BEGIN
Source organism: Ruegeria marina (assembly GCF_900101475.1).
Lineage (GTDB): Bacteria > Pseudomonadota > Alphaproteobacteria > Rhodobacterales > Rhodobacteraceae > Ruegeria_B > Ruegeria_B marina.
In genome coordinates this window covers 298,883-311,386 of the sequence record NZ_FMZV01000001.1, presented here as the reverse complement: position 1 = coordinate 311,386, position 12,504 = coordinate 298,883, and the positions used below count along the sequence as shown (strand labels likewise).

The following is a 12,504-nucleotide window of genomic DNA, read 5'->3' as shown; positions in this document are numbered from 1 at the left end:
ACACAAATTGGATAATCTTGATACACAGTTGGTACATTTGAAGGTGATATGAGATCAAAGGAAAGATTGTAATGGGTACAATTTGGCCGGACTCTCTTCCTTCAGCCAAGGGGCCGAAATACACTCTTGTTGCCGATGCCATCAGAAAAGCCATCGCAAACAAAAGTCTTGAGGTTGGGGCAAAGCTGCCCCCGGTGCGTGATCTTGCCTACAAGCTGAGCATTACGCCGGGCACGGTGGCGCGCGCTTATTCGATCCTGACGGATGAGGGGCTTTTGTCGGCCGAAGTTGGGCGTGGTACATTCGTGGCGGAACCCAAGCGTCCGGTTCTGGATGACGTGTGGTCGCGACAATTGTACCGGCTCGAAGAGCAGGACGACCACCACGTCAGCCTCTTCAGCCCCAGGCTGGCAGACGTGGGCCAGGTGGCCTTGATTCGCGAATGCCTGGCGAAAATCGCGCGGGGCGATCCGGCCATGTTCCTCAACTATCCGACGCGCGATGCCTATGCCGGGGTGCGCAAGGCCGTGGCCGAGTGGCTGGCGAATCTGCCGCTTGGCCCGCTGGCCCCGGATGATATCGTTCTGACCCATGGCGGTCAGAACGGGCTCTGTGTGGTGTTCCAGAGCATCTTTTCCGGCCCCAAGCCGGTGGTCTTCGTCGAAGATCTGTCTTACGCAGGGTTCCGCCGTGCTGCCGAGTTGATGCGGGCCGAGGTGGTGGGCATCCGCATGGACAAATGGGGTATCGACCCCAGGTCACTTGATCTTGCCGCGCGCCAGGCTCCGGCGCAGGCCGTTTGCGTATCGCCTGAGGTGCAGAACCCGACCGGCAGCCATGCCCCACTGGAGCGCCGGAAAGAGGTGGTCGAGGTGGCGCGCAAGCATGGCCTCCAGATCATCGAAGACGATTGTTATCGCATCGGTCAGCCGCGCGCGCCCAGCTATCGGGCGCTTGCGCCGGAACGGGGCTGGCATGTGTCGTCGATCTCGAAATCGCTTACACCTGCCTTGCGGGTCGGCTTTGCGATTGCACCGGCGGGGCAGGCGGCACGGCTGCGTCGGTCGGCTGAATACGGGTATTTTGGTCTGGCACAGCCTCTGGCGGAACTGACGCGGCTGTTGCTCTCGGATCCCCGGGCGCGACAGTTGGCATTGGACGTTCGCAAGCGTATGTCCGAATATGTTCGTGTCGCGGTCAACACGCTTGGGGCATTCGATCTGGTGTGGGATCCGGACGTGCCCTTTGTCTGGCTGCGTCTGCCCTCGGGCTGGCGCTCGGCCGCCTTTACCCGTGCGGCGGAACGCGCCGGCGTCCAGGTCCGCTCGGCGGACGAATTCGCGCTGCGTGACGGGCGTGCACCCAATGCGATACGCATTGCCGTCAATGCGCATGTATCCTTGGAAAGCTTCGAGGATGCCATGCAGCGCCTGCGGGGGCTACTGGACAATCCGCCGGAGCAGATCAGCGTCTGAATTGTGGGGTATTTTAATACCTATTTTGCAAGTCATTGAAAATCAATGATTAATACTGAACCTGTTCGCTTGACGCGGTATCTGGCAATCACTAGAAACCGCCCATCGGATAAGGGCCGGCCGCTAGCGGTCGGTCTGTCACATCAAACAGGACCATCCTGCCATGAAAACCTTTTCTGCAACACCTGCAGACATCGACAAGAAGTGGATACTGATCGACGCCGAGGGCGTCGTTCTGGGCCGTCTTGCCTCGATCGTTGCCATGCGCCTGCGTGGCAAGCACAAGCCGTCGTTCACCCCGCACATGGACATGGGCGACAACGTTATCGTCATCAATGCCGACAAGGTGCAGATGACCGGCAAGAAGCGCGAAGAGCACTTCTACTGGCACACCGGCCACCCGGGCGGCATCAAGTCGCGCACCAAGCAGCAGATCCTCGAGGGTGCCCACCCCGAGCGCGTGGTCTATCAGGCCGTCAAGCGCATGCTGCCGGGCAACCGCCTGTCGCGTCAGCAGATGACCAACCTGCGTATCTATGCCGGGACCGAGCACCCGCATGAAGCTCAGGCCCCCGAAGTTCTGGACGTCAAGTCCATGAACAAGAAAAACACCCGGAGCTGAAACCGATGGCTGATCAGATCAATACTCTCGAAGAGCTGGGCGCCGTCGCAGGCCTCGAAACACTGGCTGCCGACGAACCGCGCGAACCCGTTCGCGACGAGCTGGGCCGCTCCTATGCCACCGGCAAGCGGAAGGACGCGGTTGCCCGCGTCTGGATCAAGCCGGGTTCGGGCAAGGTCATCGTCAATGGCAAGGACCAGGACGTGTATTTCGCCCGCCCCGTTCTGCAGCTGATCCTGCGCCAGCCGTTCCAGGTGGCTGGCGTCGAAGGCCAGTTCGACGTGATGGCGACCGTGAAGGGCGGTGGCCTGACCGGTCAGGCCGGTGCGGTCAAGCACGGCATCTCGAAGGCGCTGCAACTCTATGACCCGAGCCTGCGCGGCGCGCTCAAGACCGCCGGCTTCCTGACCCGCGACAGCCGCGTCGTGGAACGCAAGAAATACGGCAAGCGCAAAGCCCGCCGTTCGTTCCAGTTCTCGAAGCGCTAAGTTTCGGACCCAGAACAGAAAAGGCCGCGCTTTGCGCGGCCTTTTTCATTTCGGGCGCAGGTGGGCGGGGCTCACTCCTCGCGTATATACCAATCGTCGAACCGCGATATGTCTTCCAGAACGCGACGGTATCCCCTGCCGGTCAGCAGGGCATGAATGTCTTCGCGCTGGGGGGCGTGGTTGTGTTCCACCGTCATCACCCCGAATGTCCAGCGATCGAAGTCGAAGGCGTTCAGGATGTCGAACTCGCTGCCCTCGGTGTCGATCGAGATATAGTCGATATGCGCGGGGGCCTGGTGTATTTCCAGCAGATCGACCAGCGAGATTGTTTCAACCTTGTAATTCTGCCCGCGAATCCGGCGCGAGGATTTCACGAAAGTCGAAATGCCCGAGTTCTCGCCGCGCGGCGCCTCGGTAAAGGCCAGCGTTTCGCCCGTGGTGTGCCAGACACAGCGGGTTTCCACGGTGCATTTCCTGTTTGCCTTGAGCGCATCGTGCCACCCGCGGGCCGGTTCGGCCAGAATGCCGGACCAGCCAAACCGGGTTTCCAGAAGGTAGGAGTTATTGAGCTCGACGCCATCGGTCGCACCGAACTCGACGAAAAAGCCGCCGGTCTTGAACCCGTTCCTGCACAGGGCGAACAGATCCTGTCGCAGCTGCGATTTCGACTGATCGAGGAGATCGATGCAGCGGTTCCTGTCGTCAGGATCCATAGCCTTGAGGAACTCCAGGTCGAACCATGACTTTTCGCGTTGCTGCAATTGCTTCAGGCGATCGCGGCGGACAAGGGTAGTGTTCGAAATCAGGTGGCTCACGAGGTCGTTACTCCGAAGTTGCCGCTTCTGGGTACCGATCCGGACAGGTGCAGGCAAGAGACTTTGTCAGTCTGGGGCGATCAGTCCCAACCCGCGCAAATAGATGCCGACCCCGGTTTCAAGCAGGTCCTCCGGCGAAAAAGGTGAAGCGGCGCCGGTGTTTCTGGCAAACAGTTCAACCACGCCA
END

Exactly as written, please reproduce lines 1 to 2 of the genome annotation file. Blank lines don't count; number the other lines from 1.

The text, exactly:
Source organism: Ruegeria marina (assembly GCF_900101475.1).
Lineage (GTDB): Bacteria > Pseudomonadota > Alphaproteobacteria > Rhodobacterales > Rhodobacteraceae > Ruegeria_B > Ruegeria_B marina.